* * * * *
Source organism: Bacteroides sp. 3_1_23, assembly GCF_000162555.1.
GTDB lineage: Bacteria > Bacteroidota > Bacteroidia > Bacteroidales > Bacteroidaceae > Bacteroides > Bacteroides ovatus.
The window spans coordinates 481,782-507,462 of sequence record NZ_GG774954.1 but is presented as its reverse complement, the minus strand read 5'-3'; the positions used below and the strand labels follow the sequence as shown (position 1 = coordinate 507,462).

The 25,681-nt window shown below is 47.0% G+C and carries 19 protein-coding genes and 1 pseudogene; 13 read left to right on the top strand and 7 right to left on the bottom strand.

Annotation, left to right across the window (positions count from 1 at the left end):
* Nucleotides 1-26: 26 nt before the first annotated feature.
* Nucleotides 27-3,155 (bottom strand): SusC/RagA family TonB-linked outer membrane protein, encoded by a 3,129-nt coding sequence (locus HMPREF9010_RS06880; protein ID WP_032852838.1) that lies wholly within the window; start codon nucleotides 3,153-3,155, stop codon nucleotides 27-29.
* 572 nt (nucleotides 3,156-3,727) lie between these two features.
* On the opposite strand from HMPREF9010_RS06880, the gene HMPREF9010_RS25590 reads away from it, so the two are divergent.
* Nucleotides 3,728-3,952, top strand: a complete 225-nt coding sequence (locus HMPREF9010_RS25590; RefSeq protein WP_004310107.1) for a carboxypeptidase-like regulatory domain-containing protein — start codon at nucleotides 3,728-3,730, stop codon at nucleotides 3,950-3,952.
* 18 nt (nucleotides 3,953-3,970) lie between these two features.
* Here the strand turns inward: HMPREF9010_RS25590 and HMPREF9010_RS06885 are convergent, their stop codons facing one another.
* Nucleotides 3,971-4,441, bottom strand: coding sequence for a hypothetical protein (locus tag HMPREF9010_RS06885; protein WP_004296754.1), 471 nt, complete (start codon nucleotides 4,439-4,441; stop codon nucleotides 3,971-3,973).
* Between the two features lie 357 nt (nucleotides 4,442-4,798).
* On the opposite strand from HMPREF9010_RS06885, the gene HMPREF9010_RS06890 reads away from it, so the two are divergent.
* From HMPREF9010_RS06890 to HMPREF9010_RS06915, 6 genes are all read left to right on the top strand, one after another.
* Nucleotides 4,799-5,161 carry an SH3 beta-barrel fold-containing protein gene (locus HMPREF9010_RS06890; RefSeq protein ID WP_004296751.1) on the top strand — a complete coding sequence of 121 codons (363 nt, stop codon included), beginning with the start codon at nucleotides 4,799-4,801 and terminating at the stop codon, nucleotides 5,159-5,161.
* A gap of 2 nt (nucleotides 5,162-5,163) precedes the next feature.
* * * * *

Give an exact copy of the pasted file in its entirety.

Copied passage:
Source organism: Bacteroides sp. 3_1_23, assembly GCF_000162555.1.
GTDB lineage: Bacteria > Bacteroidota > Bacteroidia > Bacteroidales > Bacteroidaceae > Bacteroides > Bacteroides ovatus.
The window spans coordinates 481,782-507,462 of sequence record NZ_GG774954.1 but is presented as its reverse complement, the minus strand read 5'-3'; the positions used below and the strand labels follow the sequence as shown (position 1 = coordinate 507,462).

The 25,681-nt window shown below is 47.0% G+C and carries 19 protein-coding genes and 1 pseudogene; 13 read left to right on the top strand and 7 right to left on the bottom strand.

Annotation, left to right across the window (positions count from 1 at the left end):
* Nucleotides 1-26: 26 nt before the first annotated feature.
* Nucleotides 27-3,155 (bottom strand): SusC/RagA family TonB-linked outer membrane protein, encoded by a 3,129-nt coding sequence (locus HMPREF9010_RS06880; protein ID WP_032852838.1) that lies wholly within the window; start codon nucleotides 3,153-3,155, stop codon nucleotides 27-29.
* 572 nt (nucleotides 3,156-3,727) lie between these two features.
* On the opposite strand from HMPREF9010_RS06880, the gene HMPREF9010_RS25590 reads away from it, so the two are divergent.
* Nucleotides 3,728-3,952, top strand: a complete 225-nt coding sequence (locus HMPREF9010_RS25590; RefSeq protein WP_004310107.1) for a carboxypeptidase-like regulatory domain-containing protein — start codon at nucleotides 3,728-3,730, stop codon at nucleotides 3,950-3,952.
* 18 nt (nucleotides 3,953-3,970) lie between these two features.
* Here the strand turns inward: HMPREF9010_RS25590 and HMPREF9010_RS06885 are convergent, their stop codons facing one another.
* Nucleotides 3,971-4,441, bottom strand: coding sequence for a hypothetical protein (locus tag HMPREF9010_RS06885; protein WP_004296754.1), 471 nt, complete (start codon nucleotides 4,439-4,441; stop codon nucleotides 3,971-3,973).
* Between the two features lie 357 nt (nucleotides 4,442-4,798).
* On the opposite strand from HMPREF9010_RS06885, the gene HMPREF9010_RS06890 reads away from it, so the two are divergent.
* From HMPREF9010_RS06890 to HMPREF9010_RS06915, 6 genes are all read left to right on the top strand, one after another.
* Nucleotides 4,799-5,161 carry an SH3 beta-barrel fold-containing protein gene (locus HMPREF9010_RS06890; RefSeq protein ID WP_004296751.1) on the top strand — a complete coding sequence of 121 codons (363 nt, stop codon included), beginning with the start codon at nucleotides 4,799-4,801 and terminating at the stop codon, nucleotides 5,159-5,161.
* A gap of 2 nt (nucleotides 5,162-5,163) precedes the next feature.